Grand Challenges are a series of grant-making initiatives at the Bill & Melinda Gates Foundation focused on fostering innovation to solve key problems in global health, development, and equitable access to opportunity. Early in 2020, two teams within the foundation's K-12 Program, Coherent Instructional Systems and Middle Years Math, set out to release a Grand Challenge, primarily focused on Black, Latino, emergent multilingual learners, and/or students from communities experiencing poverty to dramatically overhaul and improve student experiences and outcomes in Algebra 1.
The foundation partnered with Substantial to use design research and strategy to help define the most impactful areas of focus to affect change in the Algebra 1 landscape. These opportunity areas would then inform the Grand Challenge.
For middle and high school students, Algebra 1 is one of the most important indicators of future success. Students who don’t complete Algebra 1 have only a 1 in 5 chance of graduating from high school. Many young people don’t have the support they need in the Algebra 1 classroom — especially Black and Latino students, students from communities experiencing poverty, and emergent multilingual learners.
The goal of the Grand Challenge was to encourage the brightest minds across the country to submit ideas that promise to accelerate student learning toward mastery of Algebra 1 by the end of 9th grade. Moreover, the foundation outlined their desire for this Grand Challenge to elicit a response from people who might not typically apply to large grants.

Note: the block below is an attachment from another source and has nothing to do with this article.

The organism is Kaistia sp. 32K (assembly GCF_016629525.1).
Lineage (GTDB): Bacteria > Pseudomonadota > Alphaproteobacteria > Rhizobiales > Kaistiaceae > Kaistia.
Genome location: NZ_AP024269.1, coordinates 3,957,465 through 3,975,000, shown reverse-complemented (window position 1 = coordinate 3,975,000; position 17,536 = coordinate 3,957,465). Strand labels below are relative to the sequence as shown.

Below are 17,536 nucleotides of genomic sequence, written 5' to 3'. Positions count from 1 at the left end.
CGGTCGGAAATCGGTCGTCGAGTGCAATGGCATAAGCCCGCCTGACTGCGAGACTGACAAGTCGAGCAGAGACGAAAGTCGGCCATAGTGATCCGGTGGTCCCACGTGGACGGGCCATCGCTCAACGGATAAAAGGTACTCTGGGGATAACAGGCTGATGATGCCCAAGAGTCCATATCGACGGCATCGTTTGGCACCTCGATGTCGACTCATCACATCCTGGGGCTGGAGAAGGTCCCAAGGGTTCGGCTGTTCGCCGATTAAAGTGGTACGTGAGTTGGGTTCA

Led by VP of Strategy, Sheryl Cababa, Substantial’s researchers sought to conduct human-centered design research that provided the foundation with: 1) a full understanding of the Algebra 1 existing ecosystem and its stakeholders; and 2) a clear definition of the ideal areas of focus to address student mastery of Algebra 1.
The Substantial team focused on two major points of inquiry: 1) harnessing the expertise of math and education luminaries through participatory design workshops, and 2) learning about and elevating student voices through direct activities and interviews with Black and Latino Algebra 1 students. Aligning with principles of targeted universalism which emphasizes an understanding that Black and Latino students are not a monolith, we sought to interview students from varied economic backgrounds, school types, and U.S. geographic regions, both urban and rural.
To carry out this work, the team also partnered with EdSolutions for market and quantitative context, and Samantha Gil-Vargas from Geeking Out Kids of Color to provide cultural context for our researchers. The start of the research project coincided with the beginnings of the COVID-19 global pandemic. As a result, the team had to find creative ways to conduct research and engage expert stakeholders in a virtual format, rather than the usual approach of contextual inquiry and dynamic in-person workshops.